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Journalist and author Stephen Kinzer exposes the dark era of the CIA's Project MK-Ultra, which conducted human experiments with LSD and other drugs.Kinzer is a NY Times veteran and now a columnist at The Boston Globe. He tells us that his research for his tenth book scared him: Poisoner in Chief--Sidney Gottlieb and the CIA Search for Mind Control.
Kinzer opens by noting that Gottlieb was the CIA's top chemist, who created poisons intended to kill Fidel Castro, Patrice Lumumba of the Congo, and captured pilots of U-2 spy planes. Gottlieb had great autonomy and a license to kill, and was put in charge of the agency's research into drugs and biological weapons, including MK-Ultra. Under President Eisenhower and CIA Director Allen Dulles, the agency staged coups in Iran and Guatemala and routinely broke US law in its secret research, which was aided by top Nazi scientists who were protected from justice in Nuremberg.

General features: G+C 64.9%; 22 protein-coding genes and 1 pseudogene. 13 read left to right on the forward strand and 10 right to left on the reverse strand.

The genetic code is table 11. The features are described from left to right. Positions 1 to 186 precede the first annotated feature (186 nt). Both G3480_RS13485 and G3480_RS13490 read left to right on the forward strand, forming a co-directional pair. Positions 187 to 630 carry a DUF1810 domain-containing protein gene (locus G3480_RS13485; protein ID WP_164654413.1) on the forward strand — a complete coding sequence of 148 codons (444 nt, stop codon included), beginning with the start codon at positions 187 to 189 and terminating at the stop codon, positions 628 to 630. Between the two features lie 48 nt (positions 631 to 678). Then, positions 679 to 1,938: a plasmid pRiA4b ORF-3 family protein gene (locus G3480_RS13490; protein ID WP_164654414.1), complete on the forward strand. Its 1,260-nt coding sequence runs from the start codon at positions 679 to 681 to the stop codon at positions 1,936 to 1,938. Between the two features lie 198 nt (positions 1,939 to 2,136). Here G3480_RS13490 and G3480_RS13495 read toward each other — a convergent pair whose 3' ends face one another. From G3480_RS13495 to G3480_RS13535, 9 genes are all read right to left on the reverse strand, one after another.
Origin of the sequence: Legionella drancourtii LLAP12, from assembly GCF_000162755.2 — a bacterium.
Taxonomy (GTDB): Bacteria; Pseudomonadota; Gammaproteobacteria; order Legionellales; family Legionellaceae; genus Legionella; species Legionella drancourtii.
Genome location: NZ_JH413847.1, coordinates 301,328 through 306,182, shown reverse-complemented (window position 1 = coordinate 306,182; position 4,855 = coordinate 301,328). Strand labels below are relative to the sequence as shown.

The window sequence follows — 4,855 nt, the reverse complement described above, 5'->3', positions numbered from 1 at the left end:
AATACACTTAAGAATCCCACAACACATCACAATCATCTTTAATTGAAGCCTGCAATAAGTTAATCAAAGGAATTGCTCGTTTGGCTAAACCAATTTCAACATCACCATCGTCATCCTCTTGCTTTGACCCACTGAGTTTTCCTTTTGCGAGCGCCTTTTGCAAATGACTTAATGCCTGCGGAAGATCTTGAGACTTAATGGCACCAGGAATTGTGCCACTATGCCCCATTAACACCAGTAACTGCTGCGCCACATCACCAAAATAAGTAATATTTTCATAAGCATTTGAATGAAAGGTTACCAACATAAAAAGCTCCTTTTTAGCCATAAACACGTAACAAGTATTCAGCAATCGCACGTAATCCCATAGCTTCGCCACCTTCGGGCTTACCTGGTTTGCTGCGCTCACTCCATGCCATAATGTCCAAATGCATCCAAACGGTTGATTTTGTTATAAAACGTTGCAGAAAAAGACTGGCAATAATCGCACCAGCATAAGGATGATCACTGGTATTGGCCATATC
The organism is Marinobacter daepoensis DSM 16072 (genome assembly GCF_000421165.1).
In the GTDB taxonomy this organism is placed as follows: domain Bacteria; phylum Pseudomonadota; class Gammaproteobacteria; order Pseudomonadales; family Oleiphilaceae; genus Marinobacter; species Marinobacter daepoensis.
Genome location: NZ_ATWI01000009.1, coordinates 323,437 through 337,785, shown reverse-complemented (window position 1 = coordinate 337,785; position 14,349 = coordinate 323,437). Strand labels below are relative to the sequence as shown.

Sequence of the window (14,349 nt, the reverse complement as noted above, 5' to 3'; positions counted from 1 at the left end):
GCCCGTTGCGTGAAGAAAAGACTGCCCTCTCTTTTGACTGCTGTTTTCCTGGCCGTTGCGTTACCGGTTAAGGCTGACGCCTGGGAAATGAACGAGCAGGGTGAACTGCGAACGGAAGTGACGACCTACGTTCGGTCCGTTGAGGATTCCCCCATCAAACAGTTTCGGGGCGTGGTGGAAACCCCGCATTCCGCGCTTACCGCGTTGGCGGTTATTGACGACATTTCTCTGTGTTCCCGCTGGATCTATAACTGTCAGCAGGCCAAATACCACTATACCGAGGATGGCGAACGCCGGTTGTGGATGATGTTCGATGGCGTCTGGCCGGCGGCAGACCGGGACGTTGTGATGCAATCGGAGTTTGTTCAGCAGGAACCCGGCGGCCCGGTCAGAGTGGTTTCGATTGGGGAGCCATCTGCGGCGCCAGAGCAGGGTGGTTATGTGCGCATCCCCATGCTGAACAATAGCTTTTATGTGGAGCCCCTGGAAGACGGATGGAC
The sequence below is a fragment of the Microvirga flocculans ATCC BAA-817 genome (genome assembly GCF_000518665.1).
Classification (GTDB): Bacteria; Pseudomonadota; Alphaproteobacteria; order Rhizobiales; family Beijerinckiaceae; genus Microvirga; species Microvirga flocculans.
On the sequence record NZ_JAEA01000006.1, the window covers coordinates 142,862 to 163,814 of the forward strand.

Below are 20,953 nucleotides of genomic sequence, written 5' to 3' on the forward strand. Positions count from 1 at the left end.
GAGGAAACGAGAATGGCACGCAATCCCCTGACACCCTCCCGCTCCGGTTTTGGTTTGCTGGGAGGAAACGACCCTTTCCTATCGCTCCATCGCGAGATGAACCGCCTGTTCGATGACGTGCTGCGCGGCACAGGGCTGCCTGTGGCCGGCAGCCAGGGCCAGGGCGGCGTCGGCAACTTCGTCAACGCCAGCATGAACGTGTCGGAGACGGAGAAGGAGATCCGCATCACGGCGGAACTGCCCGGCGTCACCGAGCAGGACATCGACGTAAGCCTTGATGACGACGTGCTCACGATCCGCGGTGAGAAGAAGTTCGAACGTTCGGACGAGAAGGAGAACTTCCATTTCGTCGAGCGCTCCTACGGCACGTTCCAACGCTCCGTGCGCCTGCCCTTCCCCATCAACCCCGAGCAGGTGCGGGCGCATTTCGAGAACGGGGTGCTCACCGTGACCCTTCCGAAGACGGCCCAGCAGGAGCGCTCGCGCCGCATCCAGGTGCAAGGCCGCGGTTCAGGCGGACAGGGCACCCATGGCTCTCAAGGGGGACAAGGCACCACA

Kinzer's book adds new details and a larger context to the 1953 death of CIA scientist Frank Olson, whose 1953 death "by suicide" is now widely believed to be a CIA hit after Olson questioned his role in torture experiments and other black ops--and after Gottlieb secretly dosed him with LSD. Kinzer reveals that Boston mobster White Bulger was a subject in prison experiments with LSD, and was fed constant doses for 15 months. We also talk about the safe houses in the San Francisco area, and how Ken Kesey got his acid at the Veterans hospital in Menlo Park.
It's a fascinating look at the covert operations of the Cold War, and Kinzer connects Gottlieb's Kubark manual on torture to the Bush-era torture practices.
Near the end of the interview, Kinzer comments on Sen. Elizabeth Warren's weak foreign policy credentials, media malpractice in the presidential debates, and Trump's latest effort to pull US troops out of Syria.